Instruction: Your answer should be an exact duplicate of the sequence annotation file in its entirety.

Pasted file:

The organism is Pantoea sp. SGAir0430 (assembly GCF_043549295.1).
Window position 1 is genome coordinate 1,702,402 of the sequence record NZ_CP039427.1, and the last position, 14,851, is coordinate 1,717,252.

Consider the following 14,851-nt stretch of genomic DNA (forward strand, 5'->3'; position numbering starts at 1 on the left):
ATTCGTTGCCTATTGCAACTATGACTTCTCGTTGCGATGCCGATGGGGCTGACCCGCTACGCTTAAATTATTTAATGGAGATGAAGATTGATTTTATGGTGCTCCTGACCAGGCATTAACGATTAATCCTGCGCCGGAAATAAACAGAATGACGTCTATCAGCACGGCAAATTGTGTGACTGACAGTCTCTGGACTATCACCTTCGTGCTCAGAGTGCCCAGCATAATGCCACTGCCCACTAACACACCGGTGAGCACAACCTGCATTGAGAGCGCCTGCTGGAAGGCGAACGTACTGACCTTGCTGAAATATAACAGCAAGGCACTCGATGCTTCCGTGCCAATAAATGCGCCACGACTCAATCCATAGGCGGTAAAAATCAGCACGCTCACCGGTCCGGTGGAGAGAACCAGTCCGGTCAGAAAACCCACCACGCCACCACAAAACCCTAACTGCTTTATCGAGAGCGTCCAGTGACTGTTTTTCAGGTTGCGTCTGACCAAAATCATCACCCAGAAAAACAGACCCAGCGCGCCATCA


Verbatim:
The organism is Pantoea sp. SGAir0430 (assembly GCF_043549295.1).
Window position 1 is genome coordinate 1,702,402 of the sequence record NZ_CP039427.1, and the last position, 14,851, is coordinate 1,717,252.

Consider the following 14,851-nt stretch of genomic DNA (forward strand, 5'->3'; position numbering starts at 1 on the left):
ATTCGTTGCCTATTGCAACTATGACTTCTCGTTGCGATGCCGATGGGGCTGACCCGCTACGCTTAAATTATTTAATGGAGATGAAGATTGATTTTATGGTGCTCCTGACCAGGCATTAACGATTAATCCTGCGCCGGAAATAAACAGAATGACGTCTATCAGCACGGCAAATTGTGTGACTGACAGTCTCTGGACTATCACCTTCGTGCTCAGAGTGCCCAGCATAATGCCACTGCCCACTAACACACCGGTGAGCACAACCTGCATTGAGAGCGCCTGCTGGAAGGCGAACGTACTGACCTTGCTGAAATATAACAGCAAGGCACTCGATGCTTCCGTGCCAATAAATGCGCCACGACTCAATCCATAGGCGGTAAAAATCAGCACGCTCACCGGTCCGGTGGAGAGAACCAGTCCGGTCAGAAAACCCACCACGCCACCACAAAACCCTAACTGCTTTATCGAGAGCGTCCAGTGACTGTTTTTCAGGTTGCGTCTGACCAAAATCATCACCCAGAAAAACAGACCCAGCGCGCCATCA